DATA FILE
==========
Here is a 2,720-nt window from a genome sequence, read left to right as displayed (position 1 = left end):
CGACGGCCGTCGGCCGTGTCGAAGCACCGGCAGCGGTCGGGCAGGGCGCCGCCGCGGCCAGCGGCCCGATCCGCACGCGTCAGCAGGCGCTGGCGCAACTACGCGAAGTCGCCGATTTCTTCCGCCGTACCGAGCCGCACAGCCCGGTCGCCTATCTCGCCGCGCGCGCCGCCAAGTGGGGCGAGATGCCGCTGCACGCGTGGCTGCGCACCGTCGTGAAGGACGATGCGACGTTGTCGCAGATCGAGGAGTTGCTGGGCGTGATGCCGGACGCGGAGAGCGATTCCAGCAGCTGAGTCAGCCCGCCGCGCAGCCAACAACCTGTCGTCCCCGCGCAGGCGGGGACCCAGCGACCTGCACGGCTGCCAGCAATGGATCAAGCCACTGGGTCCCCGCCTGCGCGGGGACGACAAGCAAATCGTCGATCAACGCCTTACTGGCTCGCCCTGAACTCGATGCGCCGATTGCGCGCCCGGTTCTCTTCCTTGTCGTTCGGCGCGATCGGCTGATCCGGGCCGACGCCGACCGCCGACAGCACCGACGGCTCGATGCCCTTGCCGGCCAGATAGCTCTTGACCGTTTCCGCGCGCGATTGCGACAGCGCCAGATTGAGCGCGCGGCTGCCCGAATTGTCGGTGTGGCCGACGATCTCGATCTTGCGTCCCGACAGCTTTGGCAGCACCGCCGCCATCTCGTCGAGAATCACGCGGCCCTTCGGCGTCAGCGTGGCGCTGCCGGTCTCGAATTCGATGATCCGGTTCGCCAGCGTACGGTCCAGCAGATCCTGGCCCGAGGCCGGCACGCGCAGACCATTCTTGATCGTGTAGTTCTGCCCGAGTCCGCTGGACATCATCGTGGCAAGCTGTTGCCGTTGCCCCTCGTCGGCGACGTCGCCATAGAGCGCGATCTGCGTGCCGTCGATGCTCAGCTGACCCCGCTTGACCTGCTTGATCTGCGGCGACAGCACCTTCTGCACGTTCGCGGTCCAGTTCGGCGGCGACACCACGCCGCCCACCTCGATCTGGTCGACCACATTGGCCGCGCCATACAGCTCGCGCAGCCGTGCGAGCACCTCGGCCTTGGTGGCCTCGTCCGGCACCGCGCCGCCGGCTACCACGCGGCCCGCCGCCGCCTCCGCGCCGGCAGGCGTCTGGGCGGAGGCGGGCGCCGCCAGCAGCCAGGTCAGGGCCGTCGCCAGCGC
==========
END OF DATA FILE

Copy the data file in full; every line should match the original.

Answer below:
Here is a 2,720-nt window from a genome sequence, read left to right as displayed (position 1 = left end):
CGACGGCCGTCGGCCGTGTCGAAGCACCGGCAGCGGTCGGGCAGGGCGCCGCCGCGGCCAGCGGCCCGATCCGCACGCGTCAGCAGGCGCTGGCGCAACTACGCGAAGTCGCCGATTTCTTCCGCCGTACCGAGCCGCACAGCCCGGTCGCCTATCTCGCCGCGCGCGCCGCCAAGTGGGGCGAGATGCCGCTGCACGCGTGGCTGCGCACCGTCGTGAAGGACGATGCGACGTTGTCGCAGATCGAGGAGTTGCTGGGCGTGATGCCGGACGCGGAGAGCGATTCCAGCAGCTGAGTCAGCCCGCCGCGCAGCCAACAACCTGTCGTCCCCGCGCAGGCGGGGACCCAGCGACCTGCACGGCTGCCAGCAATGGATCAAGCCACTGGGTCCCCGCCTGCGCGGGGACGACAAGCAAATCGTCGATCAACGCCTTACTGGCTCGCCCTGAACTCGATGCGCCGATTGCGCGCCCGGTTCTCTTCCTTGTCGTTCGGCGCGATCGGCTGATCCGGGCCGACGCCGACCGCCGACAGCACCGACGGCTCGATGCCCTTGCCGGCCAGATAGCTCTTGACCGTTTCCGCGCGCGATTGCGACAGCGCCAGATTGAGCGCGCGGCTGCCCGAATTGTCGGTGTGGCCGACGATCTCGATCTTGCGTCCCGACAGCTTTGGCAGCACCGCCGCCATCTCGTCGAGAATCACGCGGCCCTTCGGCGTCAGCGTGGCGCTGCCGGTCTCGAATTCGATGATCCGGTTCGCCAGCGTACGGTCCAGCAGATCCTGGCCCGAGGCCGGCACGCGCAGACCATTCTTGATCGTGTAGTTCTGCCCGAGTCCGCTGGACATCATCGTGGCAAGCTGTTGCCGTTGCCCCTCGTCGGCGACGTCGCCATAGAGCGCGATCTGCGTGCCGTCGATGCTCAGCTGACCCCGCTTGACCTGCTTGATCTGCGGCGACAGCACCTTCTGCACGTTCGCGGTCCAGTTCGGCGGCGACACCACGCCGCCCACCTCGATCTGGTCGACCACATTGGCCGCGCCATACAGCTCGCGCAGCCGTGCGAGCACCTCGGCCTTGGTGGCCTCGTCCGGCACCGCGCCGCCGGCTACCACGCGGCCCGCCGCCGCCTCCGCGCCGGCAGGCGTCTGGGCGGAGGCGGGCGCCGCCAGCAGCCAGGTCAGGGCCGTCGCCAGCGC